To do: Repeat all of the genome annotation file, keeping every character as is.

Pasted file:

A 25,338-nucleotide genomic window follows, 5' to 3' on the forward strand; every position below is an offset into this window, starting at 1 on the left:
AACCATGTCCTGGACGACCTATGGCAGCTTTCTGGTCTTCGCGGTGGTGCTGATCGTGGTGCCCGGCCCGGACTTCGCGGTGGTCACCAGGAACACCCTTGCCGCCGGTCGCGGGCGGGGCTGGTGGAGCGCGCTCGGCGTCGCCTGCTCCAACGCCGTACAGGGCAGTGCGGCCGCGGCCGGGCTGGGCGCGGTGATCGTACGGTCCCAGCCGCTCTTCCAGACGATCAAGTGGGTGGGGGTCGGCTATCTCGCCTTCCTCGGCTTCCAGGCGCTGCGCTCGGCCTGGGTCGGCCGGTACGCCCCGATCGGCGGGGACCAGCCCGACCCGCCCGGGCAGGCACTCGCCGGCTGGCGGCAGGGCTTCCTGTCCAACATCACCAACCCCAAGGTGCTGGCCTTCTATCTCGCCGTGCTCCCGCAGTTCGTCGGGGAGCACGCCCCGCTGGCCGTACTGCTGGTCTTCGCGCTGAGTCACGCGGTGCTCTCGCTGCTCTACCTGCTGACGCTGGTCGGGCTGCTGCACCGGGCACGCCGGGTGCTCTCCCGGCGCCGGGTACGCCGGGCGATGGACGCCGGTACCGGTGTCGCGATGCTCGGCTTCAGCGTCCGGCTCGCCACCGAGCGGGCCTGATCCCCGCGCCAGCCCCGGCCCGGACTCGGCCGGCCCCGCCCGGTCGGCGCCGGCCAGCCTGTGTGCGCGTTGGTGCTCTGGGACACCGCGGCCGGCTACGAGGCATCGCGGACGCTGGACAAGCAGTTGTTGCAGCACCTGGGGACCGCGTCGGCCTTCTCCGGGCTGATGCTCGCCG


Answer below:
A 25,338-nucleotide genomic window follows, 5' to 3' on the forward strand; every position below is an offset into this window, starting at 1 on the left:
AACCATGTCCTGGACGACCTATGGCAGCTTTCTGGTCTTCGCGGTGGTGCTGATCGTGGTGCCCGGCCCGGACTTCGCGGTGGTCACCAGGAACACCCTTGCCGCCGGTCGCGGGCGGGGCTGGTGGAGCGCGCTCGGCGTCGCCTGCTCCAACGCCGTACAGGGCAGTGCGGCCGCGGCCGGGCTGGGCGCGGTGATCGTACGGTCCCAGCCGCTCTTCCAGACGATCAAGTGGGTGGGGGTCGGCTATCTCGCCTTCCTCGGCTTCCAGGCGCTGCGCTCGGCCTGGGTCGGCCGGTACGCCCCGATCGGCGGGGACCAGCCCGACCCGCCCGGGCAGGCACTCGCCGGCTGGCGGCAGGGCTTCCTGTCCAACATCACCAACCCCAAGGTGCTGGCCTTCTATCTCGCCGTGCTCCCGCAGTTCGTCGGGGAGCACGCCCCGCTGGCCGTACTGCTGGTCTTCGCGCTGAGTCACGCGGTGCTCTCGCTGCTCTACCTGCTGACGCTGGTCGGGCTGCTGCACCGGGCACGCCGGGTGCTCTCCCGGCGCCGGGTACGCCGGGCGATGGACGCCGGTACCGGTGTCGCGATGCTCGGCTTCAGCGTCCGGCTCGCCACCGAGCGGGCCTGATCCCCGCGCCAGCCCCGGCCCGGACTCGGCCGGCCCCGCCCGGTCGGCGCCGGCCAGCCTGTGTGCGCGTTGGTGCTCTGGGACACCGCGGCCGGCTACGAGGCATCGCGGACGCTGGACAAGCAGTTGTTGCAGCACCTGGGGACCGCGTCGGCCTTCTCCGGGCTGATGCTCGCCG